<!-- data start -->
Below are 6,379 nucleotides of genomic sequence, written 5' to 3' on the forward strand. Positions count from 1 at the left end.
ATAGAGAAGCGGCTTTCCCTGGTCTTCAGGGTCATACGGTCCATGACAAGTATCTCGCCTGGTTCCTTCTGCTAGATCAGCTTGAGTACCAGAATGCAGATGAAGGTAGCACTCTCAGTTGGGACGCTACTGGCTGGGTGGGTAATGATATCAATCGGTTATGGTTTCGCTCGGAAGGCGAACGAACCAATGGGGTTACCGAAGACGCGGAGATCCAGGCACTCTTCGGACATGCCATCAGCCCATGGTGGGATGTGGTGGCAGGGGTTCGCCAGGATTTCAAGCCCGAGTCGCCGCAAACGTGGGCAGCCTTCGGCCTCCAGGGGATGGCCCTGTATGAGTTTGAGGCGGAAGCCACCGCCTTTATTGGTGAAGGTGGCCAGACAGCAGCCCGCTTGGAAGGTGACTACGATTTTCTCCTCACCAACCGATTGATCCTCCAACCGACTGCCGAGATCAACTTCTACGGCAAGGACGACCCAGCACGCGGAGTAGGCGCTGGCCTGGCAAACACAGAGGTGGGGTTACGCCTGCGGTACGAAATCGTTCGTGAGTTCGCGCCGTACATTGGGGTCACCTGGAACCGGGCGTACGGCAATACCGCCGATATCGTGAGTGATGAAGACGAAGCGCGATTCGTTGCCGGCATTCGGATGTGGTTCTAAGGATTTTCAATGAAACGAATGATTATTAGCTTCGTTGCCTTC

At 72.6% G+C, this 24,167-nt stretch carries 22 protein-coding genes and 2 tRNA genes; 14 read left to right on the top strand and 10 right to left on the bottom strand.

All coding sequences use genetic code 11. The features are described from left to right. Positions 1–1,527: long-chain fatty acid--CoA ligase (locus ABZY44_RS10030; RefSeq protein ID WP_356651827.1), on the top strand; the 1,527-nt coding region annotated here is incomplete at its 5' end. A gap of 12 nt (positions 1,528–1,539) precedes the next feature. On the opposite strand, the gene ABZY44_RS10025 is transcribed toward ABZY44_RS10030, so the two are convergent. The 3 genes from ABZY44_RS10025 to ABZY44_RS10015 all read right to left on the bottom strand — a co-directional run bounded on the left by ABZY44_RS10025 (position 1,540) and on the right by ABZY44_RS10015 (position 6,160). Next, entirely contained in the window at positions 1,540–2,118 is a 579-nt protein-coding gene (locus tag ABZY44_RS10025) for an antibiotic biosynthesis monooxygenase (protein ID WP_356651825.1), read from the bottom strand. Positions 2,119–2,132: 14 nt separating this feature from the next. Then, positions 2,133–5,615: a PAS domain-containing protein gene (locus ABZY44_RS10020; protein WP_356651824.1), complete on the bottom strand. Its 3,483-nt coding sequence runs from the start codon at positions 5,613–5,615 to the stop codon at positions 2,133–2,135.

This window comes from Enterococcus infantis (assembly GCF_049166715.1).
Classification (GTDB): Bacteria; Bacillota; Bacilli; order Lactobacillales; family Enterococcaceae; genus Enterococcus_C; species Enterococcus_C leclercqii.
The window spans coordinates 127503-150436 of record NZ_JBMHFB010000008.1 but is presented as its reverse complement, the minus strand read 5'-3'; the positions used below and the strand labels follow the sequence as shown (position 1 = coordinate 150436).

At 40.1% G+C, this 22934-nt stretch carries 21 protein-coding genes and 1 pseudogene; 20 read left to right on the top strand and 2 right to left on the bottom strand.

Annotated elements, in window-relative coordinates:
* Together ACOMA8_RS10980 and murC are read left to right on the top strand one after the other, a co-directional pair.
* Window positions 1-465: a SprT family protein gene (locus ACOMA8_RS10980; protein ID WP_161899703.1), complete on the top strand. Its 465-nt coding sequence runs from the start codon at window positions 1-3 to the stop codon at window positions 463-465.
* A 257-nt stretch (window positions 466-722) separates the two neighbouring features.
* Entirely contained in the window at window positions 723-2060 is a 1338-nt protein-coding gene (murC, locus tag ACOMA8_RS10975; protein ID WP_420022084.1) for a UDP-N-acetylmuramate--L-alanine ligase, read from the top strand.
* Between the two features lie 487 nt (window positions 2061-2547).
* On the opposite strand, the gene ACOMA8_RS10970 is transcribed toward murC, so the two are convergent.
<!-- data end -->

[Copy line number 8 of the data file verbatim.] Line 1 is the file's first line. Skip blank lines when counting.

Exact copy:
At 40.1% G+C, this 22934-nt stretch carries 21 protein-coding genes and 1 pseudogene; 20 read left to right on the top strand and 2 right to left on the bottom strand.